I would agree with that, even though I've never seen a broken Behringer - but the lower cost means it's not as substantially built - so I would expect it to withstand less abuse.
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Old 2nd August 2008, 03:12 PM   #7
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i've fixed a few Behringers. mostly Class D modules with a shorted FET and snubber diode, and one switching supply with dried out electrolytic caps. nothing spectacularly unreliable about them. generally, their modular design makes them simple to troubleshoot and disassemble. had one i wanted a complete amp module for, but only one local supplier who was somewhat backlogged on Behringer parts, and i ended up repairing the module myself.
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Old 3rd August 2008, 11:27 AM   #8
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Originally posted by unclejed613
i've fixed a few Behringers. mostly Class D modules with a shorted FET and snubber diode, and one switching supply with dried out electrolytic caps. nothing spectacularly unreliable about them. generally, their modular design makes them simple to troubleshoot and disassemble. had one i wanted a complete amp module for, but only one local supplier who was somewhat backlogged on Behringer parts, and i ended up repairing the module myself.

A friend of mine bought a cheap faulty Behringer mixer of Ebay - all that was wrong was a wire broken off in the multiway plug from the separate PSU

The only reason I saw it at all, was he wanted it modifying to give single recording outputs from 8 of the channels (it was a 24 channel mixer). Inside it was incredibly well made, with very thick PCB's - conisting of three separate 8 channel sections plugged together. A little investigation, and a bit of scoping, found an opamp buffer on the outputs of the sliders, and so we tapped off from there with some resistors. There was enough space on the back of that section to fit 8 output sockets, so I left that to him.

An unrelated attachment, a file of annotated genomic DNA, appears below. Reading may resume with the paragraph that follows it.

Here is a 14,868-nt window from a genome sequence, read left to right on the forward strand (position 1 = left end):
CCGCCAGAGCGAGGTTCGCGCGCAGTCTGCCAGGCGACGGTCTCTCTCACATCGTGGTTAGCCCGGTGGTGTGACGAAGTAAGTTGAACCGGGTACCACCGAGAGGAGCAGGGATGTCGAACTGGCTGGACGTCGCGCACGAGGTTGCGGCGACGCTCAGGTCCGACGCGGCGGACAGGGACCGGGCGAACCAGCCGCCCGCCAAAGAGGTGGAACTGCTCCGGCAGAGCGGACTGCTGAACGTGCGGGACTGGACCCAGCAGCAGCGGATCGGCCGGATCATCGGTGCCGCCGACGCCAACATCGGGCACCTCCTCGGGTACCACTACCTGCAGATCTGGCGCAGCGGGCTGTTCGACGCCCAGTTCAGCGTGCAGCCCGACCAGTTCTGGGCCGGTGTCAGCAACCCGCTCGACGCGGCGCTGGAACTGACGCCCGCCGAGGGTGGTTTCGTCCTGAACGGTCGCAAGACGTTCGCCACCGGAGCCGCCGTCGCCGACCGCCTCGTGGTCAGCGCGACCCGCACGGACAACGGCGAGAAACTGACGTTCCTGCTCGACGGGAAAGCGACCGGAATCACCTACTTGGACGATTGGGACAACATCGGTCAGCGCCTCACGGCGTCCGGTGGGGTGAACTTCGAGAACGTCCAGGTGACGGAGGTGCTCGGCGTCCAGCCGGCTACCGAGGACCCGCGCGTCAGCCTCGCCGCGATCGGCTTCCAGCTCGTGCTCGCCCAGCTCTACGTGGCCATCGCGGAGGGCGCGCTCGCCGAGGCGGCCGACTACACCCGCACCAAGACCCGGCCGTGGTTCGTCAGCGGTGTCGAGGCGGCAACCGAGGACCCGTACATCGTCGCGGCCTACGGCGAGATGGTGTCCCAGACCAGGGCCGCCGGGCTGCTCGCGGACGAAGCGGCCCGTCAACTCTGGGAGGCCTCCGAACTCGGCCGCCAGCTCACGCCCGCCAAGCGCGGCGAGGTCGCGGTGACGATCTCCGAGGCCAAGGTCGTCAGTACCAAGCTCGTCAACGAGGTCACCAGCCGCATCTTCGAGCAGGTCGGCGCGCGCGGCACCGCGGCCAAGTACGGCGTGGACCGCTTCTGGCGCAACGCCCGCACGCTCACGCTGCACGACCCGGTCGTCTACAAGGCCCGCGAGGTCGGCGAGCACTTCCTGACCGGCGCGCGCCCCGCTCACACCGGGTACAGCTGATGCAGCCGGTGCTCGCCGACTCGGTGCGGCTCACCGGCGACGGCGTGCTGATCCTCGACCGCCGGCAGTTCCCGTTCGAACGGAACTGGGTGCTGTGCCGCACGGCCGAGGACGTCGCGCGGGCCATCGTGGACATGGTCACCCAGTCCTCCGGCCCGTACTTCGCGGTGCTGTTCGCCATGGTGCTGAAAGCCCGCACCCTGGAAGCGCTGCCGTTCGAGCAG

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Old 3rd August 2008, 11:58 PM   #9
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i would sy that behringers are made fo light-to-medium road use. they are pretty sturdily constructed, but for heavy road use, there is stuff out there built like a tank (and almost as heavy), and quite a bit more expensive. if i were forced to use behringer equipment for a hard road trip, i would build it into a steel framed, shock mounted road box, and add a steel patch panel, as i don't like pc board mounted connectors to have large heavy cables attached to them, especially ones that might get tripped over, have things dropped on them, etc...
it's like the HDMI connectors on consumer audio equipment. the connector is directly soldered to the board, and when somebody connects a "monster cable" HDMI cable to it, the large stiff cable and large connector shell makes for a nice long lever, with force already applied by gravity, any downward force at all, like moving the device it's connected to, rips the pins and the traces they're soldered to right off the surface of the board. the same things must be considered in making sound equipment roadworthy.